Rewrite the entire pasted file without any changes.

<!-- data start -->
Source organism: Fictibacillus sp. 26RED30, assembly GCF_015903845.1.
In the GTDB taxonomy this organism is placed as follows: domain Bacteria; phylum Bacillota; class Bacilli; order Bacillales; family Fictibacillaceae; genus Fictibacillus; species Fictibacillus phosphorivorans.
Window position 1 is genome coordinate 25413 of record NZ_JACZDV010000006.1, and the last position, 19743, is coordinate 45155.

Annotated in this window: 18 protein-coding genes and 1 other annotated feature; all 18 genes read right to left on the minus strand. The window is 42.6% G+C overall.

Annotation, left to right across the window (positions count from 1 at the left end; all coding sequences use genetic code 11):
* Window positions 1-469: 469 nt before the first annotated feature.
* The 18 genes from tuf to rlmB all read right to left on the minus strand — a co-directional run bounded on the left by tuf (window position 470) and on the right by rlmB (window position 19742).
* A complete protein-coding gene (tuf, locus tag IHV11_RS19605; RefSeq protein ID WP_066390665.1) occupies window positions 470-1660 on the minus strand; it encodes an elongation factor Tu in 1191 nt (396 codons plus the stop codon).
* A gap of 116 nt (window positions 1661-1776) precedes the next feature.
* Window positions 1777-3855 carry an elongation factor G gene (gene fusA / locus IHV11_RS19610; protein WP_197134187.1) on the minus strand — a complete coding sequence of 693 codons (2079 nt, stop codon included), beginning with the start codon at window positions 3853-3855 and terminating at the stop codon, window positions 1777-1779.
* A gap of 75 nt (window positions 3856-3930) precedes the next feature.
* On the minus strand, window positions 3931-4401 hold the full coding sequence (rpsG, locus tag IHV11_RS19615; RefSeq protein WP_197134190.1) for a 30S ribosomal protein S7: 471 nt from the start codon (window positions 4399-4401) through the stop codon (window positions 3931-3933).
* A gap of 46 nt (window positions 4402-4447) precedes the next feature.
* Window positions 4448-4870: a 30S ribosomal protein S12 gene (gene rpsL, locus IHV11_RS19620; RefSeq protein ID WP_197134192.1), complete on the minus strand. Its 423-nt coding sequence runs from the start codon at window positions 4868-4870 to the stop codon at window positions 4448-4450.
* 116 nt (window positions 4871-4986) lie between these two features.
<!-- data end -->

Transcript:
Source organism: Fictibacillus sp. 26RED30, assembly GCF_015903845.1.
In the GTDB taxonomy this organism is placed as follows: domain Bacteria; phylum Bacillota; class Bacilli; order Bacillales; family Fictibacillaceae; genus Fictibacillus; species Fictibacillus phosphorivorans.
Window position 1 is genome coordinate 25413 of record NZ_JACZDV010000006.1, and the last position, 19743, is coordinate 45155.

Annotated in this window: 18 protein-coding genes and 1 other annotated feature; all 18 genes read right to left on the minus strand. The window is 42.6% G+C overall.

Annotation, left to right across the window (positions count from 1 at the left end; all coding sequences use genetic code 11):
* Window positions 1-469: 469 nt before the first annotated feature.
* The 18 genes from tuf to rlmB all read right to left on the minus strand — a co-directional run bounded on the left by tuf (window position 470) and on the right by rlmB (window position 19742).
* A complete protein-coding gene (tuf, locus tag IHV11_RS19605; RefSeq protein ID WP_066390665.1) occupies window positions 470-1660 on the minus strand; it encodes an elongation factor Tu in 1191 nt (396 codons plus the stop codon).
* A gap of 116 nt (window positions 1661-1776) precedes the next feature.
* Window positions 1777-3855 carry an elongation factor G gene (gene fusA / locus IHV11_RS19610; protein WP_197134187.1) on the minus strand — a complete coding sequence of 693 codons (2079 nt, stop codon included), beginning with the start codon at window positions 3853-3855 and terminating at the stop codon, window positions 1777-1779.
* A gap of 75 nt (window positions 3856-3930) precedes the next feature.
* On the minus strand, window positions 3931-4401 hold the full coding sequence (rpsG, locus tag IHV11_RS19615; RefSeq protein WP_197134190.1) for a 30S ribosomal protein S7: 471 nt from the start codon (window positions 4399-4401) through the stop codon (window positions 3931-3933).
* A gap of 46 nt (window positions 4402-4447) precedes the next feature.
* Window positions 4448-4870: a 30S ribosomal protein S12 gene (gene rpsL, locus IHV11_RS19620; RefSeq protein ID WP_197134192.1), complete on the minus strand. Its 423-nt coding sequence runs from the start codon at window positions 4868-4870 to the stop codon at window positions 4448-4450.
* 116 nt (window positions 4871-4986) lie between these two features.